This is quite interesting, and a good st...Hi Bill,<br /><br />This is quite interesting, and a good start. :) I was wondering if a couple features / mods could be added?<br /><br />For one, I'd like to be able to find the distance to a specified field strength. (Also find required field at 1 km to get a specified field at a specified distance.)<br /><br />For another, I'd like to be able to find field strength (or distance) along a path with multiple varying conductivity values. Ideally it'd be nice to include FCC conductivity data, calculate based on coordinates, and have it somehow display on Google Maps (G Earth doesn't run well on this computer).<br />For now I'd be ok with specifying distances to particular conductivities, as long as I can determine those distances <b>accurately</b> (from the M3 map. I've tried lining up the segments in the FCC large map file and they don't line up <i>quite</i> exactly. When trying to overlay it on a screenshot of Google Maps it <i>really</i> gets skewed.)<br /><br />One example (distances & conductivity change locations not quite accurate) would be a station on 990 kHz with a standard field of 42.04 mV/m @ 1 km. (The station runs 5 kW DA with a theoretical RMS of 692 mV/m, making it ... 5000*(42.04/(692*1.05))^2 ... 16.738 watts ERP toward me, if I calculated it correctly - the *1.05 with 692 was cause FCC standard pattern is 1.05x theoretical values generally, and standard wasn't specified for this station.)<br />From the tower site, it's <br />10.692 km of 4 mS/m, then <br />36.694 km of 5000 mS/m, then <br />25.266 km of 8 mS/m, then<br />205.756 km of 5000 mS/m, then<br />19.028 km of 15 mS/m, finally<br />19.33 km of 8 mS/m.<br />Total length is 316.766 km.<br /><br /><a href="https://www.youtube.com/watch?v=4ekAvJL4XDE" rel="nofollow">This video shows reception of that station at the end of that path</a>.<br />(It's the station running Sean Hannity (KTMS Santa Barbara) under the Mexican Station, XECL Mexicali.)<br /><br />Another example I'd want to calculate would be my reception of 700 KALL here. When I previously tried calculating it using the charts it fell off the bottom of the chart.Stephenhttp://www.blogger.com/profile/04987590475133039844noreply@blogger.comtag:blogger.com,1999:blog-4260200412608523752.post-8881302718967126012012-12-29T10:54:47.008-05:002012-12-29T10:54:47.008-05:00Hi Joseph,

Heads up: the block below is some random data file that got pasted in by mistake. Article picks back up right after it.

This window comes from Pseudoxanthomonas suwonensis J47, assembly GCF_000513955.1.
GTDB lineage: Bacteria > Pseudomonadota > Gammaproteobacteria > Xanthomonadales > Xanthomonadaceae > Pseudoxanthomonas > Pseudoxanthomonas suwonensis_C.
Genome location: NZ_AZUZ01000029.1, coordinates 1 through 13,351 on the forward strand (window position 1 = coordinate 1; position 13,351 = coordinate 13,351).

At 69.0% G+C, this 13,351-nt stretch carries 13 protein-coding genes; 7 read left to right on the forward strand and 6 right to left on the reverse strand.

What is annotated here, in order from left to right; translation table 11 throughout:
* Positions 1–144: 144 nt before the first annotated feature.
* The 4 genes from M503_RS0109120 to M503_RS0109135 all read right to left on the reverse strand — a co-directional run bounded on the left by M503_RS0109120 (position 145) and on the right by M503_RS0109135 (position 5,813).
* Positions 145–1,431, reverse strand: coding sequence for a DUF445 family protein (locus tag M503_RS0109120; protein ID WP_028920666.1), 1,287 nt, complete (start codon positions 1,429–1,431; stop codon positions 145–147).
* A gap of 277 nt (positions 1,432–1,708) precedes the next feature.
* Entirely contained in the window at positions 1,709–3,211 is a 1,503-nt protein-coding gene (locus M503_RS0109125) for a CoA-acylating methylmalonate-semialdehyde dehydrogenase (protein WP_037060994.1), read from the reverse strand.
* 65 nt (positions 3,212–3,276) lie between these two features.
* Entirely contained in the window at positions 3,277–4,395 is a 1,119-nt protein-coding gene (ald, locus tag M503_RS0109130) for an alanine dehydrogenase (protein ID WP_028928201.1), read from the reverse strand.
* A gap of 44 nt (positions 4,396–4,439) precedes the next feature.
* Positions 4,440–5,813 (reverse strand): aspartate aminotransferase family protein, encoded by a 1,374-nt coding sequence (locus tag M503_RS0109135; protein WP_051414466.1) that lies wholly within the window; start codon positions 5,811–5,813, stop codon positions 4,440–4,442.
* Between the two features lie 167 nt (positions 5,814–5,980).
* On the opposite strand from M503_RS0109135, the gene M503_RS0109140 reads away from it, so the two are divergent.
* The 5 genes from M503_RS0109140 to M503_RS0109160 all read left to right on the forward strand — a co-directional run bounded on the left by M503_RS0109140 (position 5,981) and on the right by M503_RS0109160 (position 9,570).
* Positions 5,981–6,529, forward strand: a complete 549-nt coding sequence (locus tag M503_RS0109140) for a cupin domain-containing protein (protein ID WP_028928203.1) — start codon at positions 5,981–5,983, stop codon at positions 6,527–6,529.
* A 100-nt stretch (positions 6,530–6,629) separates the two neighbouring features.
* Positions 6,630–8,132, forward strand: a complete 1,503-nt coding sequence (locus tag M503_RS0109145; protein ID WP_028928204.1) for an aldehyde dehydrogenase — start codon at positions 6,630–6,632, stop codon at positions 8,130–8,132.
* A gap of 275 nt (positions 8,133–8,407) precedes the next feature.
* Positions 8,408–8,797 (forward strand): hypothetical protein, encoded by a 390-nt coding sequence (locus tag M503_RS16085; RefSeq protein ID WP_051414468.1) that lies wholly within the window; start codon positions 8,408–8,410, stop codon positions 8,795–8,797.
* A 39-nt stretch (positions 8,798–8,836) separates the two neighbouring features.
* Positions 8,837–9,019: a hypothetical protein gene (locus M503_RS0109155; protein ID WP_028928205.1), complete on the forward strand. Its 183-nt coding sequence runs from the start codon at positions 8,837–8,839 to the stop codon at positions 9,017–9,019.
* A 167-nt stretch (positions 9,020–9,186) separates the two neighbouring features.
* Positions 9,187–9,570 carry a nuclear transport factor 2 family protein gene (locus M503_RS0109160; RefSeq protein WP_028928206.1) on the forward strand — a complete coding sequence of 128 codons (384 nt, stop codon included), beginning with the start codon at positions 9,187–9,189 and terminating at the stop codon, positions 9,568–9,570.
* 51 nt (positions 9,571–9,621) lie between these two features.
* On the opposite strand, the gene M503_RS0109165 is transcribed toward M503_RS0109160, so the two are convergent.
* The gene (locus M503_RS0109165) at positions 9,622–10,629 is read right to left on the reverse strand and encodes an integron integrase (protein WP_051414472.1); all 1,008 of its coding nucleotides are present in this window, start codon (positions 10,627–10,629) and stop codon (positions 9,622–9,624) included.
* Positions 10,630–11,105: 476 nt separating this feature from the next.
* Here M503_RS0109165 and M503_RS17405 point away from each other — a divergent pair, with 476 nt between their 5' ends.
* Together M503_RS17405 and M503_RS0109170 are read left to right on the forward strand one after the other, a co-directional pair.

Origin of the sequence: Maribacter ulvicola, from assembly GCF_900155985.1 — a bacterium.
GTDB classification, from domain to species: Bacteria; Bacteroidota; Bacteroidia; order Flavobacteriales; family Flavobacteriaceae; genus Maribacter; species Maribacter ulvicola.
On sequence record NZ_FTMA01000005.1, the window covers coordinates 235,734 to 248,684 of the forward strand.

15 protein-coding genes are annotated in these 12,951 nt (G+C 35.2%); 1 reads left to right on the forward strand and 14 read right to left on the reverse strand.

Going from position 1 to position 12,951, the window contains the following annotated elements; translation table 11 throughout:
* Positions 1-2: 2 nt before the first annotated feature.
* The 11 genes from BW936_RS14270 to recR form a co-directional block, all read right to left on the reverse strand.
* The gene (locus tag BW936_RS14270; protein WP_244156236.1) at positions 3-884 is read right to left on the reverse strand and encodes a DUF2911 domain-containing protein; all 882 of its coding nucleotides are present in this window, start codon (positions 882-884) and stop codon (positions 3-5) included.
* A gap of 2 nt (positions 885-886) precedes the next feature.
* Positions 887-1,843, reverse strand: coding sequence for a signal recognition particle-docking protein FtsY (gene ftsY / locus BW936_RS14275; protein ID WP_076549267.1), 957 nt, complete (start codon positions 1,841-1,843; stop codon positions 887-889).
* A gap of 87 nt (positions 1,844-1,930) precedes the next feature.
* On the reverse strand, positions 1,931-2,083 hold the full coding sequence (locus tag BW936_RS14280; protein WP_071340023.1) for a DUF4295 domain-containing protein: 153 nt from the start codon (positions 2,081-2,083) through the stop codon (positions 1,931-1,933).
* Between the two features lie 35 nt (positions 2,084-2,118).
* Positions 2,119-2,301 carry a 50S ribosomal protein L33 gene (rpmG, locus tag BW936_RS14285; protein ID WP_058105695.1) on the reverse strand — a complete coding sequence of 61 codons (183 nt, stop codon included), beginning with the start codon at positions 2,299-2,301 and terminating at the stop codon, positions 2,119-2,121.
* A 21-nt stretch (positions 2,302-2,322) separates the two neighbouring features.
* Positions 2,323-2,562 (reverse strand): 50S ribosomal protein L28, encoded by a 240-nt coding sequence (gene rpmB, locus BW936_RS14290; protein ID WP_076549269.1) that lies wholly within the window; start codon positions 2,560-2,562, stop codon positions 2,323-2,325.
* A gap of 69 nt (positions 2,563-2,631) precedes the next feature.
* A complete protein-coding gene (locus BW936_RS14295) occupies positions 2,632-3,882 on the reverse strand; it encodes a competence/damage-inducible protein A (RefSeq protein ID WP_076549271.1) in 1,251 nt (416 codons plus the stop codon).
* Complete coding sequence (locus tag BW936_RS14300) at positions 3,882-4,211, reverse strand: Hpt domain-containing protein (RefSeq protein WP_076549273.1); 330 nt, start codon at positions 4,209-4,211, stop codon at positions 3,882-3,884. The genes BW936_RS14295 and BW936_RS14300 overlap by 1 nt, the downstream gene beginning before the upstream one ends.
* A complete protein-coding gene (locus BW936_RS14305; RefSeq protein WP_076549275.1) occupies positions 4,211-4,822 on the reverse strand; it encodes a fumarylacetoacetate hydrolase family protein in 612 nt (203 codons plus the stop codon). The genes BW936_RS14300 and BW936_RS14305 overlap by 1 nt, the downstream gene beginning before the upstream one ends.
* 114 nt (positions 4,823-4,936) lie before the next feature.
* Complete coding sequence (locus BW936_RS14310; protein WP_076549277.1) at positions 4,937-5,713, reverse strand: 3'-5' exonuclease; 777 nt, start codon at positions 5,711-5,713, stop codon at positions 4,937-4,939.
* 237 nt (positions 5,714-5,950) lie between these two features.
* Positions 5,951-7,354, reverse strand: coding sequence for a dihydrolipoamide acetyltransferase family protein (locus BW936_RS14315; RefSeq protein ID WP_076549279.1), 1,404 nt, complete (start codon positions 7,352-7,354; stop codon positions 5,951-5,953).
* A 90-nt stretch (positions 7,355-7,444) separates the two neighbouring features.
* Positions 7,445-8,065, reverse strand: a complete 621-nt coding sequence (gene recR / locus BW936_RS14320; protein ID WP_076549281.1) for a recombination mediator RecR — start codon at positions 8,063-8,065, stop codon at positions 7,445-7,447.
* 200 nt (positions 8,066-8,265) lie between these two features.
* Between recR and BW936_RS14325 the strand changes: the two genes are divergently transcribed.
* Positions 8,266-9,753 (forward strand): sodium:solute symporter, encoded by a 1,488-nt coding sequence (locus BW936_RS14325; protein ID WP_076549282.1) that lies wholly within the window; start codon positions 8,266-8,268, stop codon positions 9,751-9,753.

Sorry, I don't have any informatio...Hi Joseph,<br /><br />Sorry, I don't have any information on the Tecsun PL-660. I don't own one and may not get one at this point. The schematics for the PL-600 actually came from another site. All reviews that I have are contained on this site already.<br /><br />Thanks for your interest in the blog!<br /><br />BillRADIO-TIMETRAVELLERhttp://www.blogger.com/profile/05463280488316885706noreply@blogger.comtag:blogger.com,1999:blog-4260200412608523752.post-44932495790864599632012-12-28T00:35:18.216-05:002012-12-28T00:35:18.216-05:00Was trying to get into contact with you via Email ...Was trying to get into contact with you via Email and eventually voice contact if possible. Am looking for reviews, schematic diagrams, and like info for the Tecsun PL-660, especially circuit diagrams, and moticed your fine Blog happened to mention the PL-600. Any schematic info's on the PL-660 ?<br /><br />Joe Rotello<br />info(at)windowgroup(dot)com<br />Skype: joerotelloJoseph Rotellohttp://www.blogger.com/profile/13104164846348764461noreply@blogger.com